We Explore Where The 1960s Psychedelic Aesthetic Really Came From

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In a troubled time, a product of the cold war and the precariousness of minority rights, a youth movement arises that begins to oppose the power of the state and that of their own parents, asserting that the world could be a better place, where love was the center of the universe.

 

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The social dynamics and decadence of this era based on intolerance drove the hippie movement – a countercultural manifestation that emerged in the US in the 1960s and then spread throughout the world. Hippies professed the values ​​of nonviolent anarchy, pacifism, the sexual revolution, and concern for the environment.

These precepts led to valuing the inner wealth over the mundane stereotypes of popular culture and idealizing a world where the human race was based on love and personal experimentation, in the search for a “new man.” In this way the use of acid as LSD became a common practice, at a time when the consequences of the use of this type of drug were not known. Thus, the use of acid was promoted by Prof. Timothy Leary who in September 1966 founded the League for Spiritual Discovery, in which the use of psychedelic drugs was the central aspect of religion, LSD soon became It spread among young people, subsequently generating that the United States Government decreed the prohibition of its use and consumption.

 

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All these events quickly invaded the art scene. Rock musicians were believed to compose their songs under the influence of LSD and other hallucinogenic drugs. Bands like The Doors produced music with strident tones and sequences of sounds, something never heard at the time and, not to mention the lyrics of their songs, loaded with mind-blowing experiences and intolerant sexual experiences for the time. Thus, graphic design set out to try to reproduce these effects on a visual level.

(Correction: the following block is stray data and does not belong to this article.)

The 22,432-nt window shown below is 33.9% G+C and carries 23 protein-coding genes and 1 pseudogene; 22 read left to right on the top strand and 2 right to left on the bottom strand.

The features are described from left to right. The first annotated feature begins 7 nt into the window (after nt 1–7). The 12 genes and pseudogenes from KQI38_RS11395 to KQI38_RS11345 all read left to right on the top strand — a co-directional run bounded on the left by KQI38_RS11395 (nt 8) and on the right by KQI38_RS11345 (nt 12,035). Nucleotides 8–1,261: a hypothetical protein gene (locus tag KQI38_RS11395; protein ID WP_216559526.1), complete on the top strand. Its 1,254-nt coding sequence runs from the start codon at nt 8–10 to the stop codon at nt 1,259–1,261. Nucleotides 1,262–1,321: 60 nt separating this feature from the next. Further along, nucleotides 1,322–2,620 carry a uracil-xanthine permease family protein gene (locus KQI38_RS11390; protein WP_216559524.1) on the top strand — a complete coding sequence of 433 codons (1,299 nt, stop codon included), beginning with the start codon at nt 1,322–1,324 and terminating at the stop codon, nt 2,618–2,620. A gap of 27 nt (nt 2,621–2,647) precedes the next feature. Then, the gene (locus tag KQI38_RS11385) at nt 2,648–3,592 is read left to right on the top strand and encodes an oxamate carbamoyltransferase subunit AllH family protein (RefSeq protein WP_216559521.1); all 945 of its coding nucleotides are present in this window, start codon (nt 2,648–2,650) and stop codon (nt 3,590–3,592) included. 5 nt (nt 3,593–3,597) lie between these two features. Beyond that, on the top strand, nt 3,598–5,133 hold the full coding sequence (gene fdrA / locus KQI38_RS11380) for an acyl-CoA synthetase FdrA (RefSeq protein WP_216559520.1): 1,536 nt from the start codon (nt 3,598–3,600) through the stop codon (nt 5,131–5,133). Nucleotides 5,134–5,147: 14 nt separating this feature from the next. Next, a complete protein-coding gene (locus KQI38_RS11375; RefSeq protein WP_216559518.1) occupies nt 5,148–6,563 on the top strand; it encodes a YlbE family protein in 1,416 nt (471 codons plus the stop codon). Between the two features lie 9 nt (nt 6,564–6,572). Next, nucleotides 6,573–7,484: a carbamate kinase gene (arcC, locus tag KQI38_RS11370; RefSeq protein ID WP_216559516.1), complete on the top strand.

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In reality, psychedelic design-challenged many of the estimates of what composition and shape manipulation should be, already pre-established years before by the Bauhaus and Swiss International Design. Already other artistic movements such as Art Nouveau and Op Art had made deformed fonts and ornamental ornaments, as well as three-dimensional effects. The difference, in this case, was what motivated this graphic expression: In line with rock music and civil liberation movements, the psychedelic design sought to graphically express the flight to a delusional world alternative to the imposition of power.

  • Graphically, the psychedelic design is based on:
  • Deform and undo typographic shapes emulating liquid figures, also losing proportion in some cases.
  • Strong colors that produce contrasts. Complementary color palettes are used, although in some cases the explosion of saturated colors was the rule.
  • Use of ornamental curved shapes.
  • The application of geometric elements.
  • Symmetrical compositions.
    Repeat effects combined with intense colors.
  • The use of illustration: silhouettes, drawn faces, and different floral shapes.
  • A visually explosive style, widely used on album covers and posters.

Psychedelia was one of the most notorious components of the counterculture of the time, offering an escape route from the limits imposed on consciousness and daily life by the dominant system. It gradually lost notoriety and was later displaced by other cultural currents, although its influence persists in multiple contemporary manifestations, being especially obvious in advertising, video clips, cinema, and psychedelic music with an underground vocation.

In the eighties, there were several neo-psychedelic outbreaks. One of them is the psychedelic trance, a movement that takes up some principles of the psychedelics of the sixties, promoting empathy with the planet and the use of music as a meditation tool. Another manifestation is the Psybient, an encounter between electronic music, the complex structures of progressive rock, and psychedelic aesthetics. In the 90s, Indie music and the Grunge scene were also strongly influenced by the hippie and psychedelic movements of the 60s and 70s.

Learn more about the history of the “psychelic look” of the 60s and where it came from in the video below: